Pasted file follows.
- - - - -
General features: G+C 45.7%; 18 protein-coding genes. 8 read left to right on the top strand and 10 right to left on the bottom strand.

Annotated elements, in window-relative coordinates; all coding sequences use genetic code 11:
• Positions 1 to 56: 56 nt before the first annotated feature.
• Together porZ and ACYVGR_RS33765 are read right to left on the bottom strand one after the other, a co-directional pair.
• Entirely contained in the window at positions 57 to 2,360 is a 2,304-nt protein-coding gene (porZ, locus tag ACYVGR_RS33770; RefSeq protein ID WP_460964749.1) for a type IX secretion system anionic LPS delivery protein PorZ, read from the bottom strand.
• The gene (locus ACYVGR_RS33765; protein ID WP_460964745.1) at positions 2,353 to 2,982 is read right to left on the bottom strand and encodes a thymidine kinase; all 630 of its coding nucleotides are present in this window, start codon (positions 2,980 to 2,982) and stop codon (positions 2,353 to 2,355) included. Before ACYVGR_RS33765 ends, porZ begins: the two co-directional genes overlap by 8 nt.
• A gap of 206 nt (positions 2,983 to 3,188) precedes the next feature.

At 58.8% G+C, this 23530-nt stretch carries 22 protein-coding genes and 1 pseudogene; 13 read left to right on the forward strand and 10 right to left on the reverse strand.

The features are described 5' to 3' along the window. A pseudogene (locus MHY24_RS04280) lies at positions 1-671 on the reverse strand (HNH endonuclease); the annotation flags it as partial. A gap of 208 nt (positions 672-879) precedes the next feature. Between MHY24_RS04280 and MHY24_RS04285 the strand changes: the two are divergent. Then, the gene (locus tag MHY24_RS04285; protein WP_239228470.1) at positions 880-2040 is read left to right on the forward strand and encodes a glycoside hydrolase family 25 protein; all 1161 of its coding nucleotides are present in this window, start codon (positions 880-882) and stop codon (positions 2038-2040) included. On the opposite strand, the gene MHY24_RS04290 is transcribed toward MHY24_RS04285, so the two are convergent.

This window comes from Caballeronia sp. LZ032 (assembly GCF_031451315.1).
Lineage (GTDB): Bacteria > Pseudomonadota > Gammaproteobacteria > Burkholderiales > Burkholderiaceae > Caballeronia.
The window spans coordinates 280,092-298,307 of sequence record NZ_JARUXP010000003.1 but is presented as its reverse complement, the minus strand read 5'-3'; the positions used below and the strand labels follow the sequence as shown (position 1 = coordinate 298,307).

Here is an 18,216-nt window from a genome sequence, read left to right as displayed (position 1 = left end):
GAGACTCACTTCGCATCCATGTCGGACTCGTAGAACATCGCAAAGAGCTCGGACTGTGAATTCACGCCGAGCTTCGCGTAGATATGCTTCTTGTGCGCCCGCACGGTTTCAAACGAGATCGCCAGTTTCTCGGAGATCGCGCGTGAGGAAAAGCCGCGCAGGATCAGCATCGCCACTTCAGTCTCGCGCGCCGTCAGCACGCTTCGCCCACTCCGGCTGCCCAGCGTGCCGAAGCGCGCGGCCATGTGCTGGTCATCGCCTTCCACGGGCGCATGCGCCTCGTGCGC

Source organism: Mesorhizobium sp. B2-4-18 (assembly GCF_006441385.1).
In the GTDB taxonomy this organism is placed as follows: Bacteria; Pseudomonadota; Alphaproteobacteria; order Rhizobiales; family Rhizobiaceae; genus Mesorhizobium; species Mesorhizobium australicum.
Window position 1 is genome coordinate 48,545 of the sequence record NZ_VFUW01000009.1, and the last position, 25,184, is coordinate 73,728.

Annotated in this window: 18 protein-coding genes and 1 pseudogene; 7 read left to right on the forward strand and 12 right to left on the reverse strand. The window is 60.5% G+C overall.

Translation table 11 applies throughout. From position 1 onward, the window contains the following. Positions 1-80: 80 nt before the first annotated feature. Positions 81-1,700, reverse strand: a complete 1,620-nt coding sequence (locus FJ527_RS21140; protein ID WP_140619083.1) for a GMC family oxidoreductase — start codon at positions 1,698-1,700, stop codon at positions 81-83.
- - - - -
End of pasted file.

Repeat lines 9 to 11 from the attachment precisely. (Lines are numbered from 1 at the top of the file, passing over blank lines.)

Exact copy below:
The features are described 5' to 3' along the window. A pseudogene (locus MHY24_RS04280) lies at positions 1-671 on the reverse strand (HNH endonuclease); the annotation flags it as partial. A gap of 208 nt (positions 672-879) precedes the next feature. Between MHY24_RS04280 and MHY24_RS04285 the strand changes: the two are divergent. Then, the gene (locus tag MHY24_RS04285; protein WP_239228470.1) at positions 880-2040 is read left to right on the forward strand and encodes a glycoside hydrolase family 25 protein; all 1161 of its coding nucleotides are present in this window, start codon (positions 880-882) and stop codon (positions 2038-2040) included. On the opposite strand, the gene MHY24_RS04290 is transcribed toward MHY24_RS04285, so the two are convergent.

This window comes from Caballeronia sp. LZ032 (assembly GCF_031451315.1).
Lineage (GTDB): Bacteria > Pseudomonadota > Gammaproteobacteria > Burkholderiales > Burkholderiaceae > Caballeronia.